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How To Put On the Brakes On Diabetes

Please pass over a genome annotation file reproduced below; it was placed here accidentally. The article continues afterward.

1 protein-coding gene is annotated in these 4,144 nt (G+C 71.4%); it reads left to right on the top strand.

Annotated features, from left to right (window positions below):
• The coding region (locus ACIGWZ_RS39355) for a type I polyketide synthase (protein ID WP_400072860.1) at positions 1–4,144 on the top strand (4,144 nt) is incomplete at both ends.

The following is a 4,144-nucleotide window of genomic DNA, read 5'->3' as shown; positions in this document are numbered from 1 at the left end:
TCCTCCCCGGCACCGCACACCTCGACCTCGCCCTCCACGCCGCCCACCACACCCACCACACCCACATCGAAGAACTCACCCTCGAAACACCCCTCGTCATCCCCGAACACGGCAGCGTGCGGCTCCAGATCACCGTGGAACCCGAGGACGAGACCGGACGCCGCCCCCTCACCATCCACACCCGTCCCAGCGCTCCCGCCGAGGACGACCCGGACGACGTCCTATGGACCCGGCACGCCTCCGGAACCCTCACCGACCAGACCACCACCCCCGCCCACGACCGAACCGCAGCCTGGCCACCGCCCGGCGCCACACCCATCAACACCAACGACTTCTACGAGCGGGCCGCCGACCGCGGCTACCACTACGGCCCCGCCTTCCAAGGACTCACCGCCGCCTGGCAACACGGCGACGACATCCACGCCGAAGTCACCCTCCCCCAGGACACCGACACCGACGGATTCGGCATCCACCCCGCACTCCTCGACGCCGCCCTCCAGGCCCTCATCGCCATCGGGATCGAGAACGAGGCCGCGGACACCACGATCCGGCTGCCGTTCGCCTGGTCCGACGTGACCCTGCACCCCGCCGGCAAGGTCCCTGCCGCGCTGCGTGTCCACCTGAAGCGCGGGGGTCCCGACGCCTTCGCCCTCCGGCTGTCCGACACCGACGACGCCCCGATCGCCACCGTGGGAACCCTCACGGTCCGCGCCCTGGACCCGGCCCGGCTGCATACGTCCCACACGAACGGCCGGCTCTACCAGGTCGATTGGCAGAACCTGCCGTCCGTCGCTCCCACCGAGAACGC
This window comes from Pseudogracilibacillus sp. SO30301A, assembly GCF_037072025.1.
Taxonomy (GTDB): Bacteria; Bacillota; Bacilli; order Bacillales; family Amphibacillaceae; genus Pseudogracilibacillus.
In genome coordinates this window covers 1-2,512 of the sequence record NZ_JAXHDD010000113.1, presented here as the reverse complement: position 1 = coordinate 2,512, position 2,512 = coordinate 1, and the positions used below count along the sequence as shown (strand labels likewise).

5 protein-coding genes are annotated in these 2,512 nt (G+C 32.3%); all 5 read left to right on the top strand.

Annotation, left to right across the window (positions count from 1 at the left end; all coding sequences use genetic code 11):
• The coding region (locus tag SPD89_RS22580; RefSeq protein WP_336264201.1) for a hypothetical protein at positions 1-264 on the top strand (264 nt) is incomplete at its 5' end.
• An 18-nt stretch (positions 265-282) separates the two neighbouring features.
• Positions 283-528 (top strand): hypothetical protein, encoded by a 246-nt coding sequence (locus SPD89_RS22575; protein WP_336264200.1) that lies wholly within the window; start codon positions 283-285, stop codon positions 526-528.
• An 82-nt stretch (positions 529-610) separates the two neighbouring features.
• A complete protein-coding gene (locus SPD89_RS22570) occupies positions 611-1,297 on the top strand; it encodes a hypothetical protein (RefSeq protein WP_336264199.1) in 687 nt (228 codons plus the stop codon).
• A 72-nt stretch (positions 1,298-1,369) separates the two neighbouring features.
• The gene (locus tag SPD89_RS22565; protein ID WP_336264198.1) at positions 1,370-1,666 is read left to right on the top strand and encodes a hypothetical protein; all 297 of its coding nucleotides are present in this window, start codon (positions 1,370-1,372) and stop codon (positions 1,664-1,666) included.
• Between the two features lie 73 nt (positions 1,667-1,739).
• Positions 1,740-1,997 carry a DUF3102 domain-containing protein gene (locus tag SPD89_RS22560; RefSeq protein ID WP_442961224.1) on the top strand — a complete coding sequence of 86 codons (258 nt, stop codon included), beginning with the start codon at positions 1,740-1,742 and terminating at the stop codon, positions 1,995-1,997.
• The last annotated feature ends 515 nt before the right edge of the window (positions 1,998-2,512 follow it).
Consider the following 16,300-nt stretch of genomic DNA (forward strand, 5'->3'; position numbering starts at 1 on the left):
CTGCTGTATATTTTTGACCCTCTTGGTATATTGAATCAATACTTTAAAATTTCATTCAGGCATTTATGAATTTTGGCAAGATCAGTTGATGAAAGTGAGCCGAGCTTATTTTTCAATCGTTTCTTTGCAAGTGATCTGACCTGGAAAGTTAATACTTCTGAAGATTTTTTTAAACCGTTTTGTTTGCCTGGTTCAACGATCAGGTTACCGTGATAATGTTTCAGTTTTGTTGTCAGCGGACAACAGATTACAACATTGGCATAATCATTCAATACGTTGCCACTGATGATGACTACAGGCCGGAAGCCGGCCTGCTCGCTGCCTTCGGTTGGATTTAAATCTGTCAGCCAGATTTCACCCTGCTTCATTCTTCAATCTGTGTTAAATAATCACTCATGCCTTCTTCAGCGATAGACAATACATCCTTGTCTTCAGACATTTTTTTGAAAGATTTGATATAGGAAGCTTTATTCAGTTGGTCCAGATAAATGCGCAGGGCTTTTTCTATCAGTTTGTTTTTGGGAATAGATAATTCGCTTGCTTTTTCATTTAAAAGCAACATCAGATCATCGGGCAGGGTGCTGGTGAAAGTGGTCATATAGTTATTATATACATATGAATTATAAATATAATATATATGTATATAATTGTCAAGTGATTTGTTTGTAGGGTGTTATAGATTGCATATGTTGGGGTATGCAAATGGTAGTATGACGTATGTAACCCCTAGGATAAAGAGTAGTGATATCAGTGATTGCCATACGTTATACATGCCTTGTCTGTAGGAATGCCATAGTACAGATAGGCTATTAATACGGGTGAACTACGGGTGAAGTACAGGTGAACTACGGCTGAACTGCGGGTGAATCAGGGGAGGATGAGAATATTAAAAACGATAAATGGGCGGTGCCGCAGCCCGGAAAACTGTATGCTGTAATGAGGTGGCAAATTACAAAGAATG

Smoking is another risk factor, and people exposed to second-hand smoke are also likely to develop diabetes. Women with gestational diabetes are at higher risk, as are people with gum disease. Even insomnia increases the likelihood of developing the disease. Finally, some individuals have an inherited risk for diabetes. For example, more than one-third of subjects in a recent study carry a variant gene that increases their chances of Type 2 diabetes by 45 percent. Diet for Diabetes Eating less has been shown to improve glycemic control in people with Type 2 diabetes. Start by cutting down on refined and sugary foods. “A large sugar intake means that huge amounts of rapidly digested and absorbed simple sugar (glucose and fructose) flood the body at intervals,” explains health journalist Frank Murray. This sudden influx of sugar may stress the pancreas in people genetically prone to diabetes, he adds. In men, caffeine can impair insulin sensitivity. So consider decaf or drink herbal tea. Based on current research, the best diet is low in calories and saturated or trans fat but high in whole grains, legumes, fruits, and vegetables. Brown rice, barley, oatmeal, and popcorn can help shed belly fat (linked to Type 2 diabetes). Research shows that women who consume plenty of fruit and green, leafy vegetables are less likely to develop diabetes. “Don’t be nearly so concerned about how much fat you eat as about what fat you eat,” advises Frank Shallenberger, MD. While eating saturated fats has been linked to lower insulin sensitivity, monounsaturated fats are useful, as are omega-3 fats in cold-water fish and flaxseed. “Protein, along with fat, is what your body is made of,” adds Dr. Shallenberger. “Since no single source of protein is totally adequate, make sure you eat a variety of these foods” including “omega-3-rich eggs, fish and shellfish, lamb, grass-fed beef and poultry, and dairy.” Supportive Supplements Certain B vitamins support carbohydrate and protein metabolism, while others help lower cholesterol levels, important since heart disease is closely linked to diabetes. Similarly, vitamin C helps normalize imbalances in glucose metabolism, while helping to prevent cardiovascular problems. Low levels of vitamin D may be a significant risk factor for glucose intolerance, find London researchers, as the vitamin helps cells in the pancreas secrete insulin normally. When vitamin E levels are low, the risk for developing Type 2 diabetes increases almost fourfold. Some beneficial herbs to consider include garlic, ginseng (but not if you have high blood pressure), and green tea.

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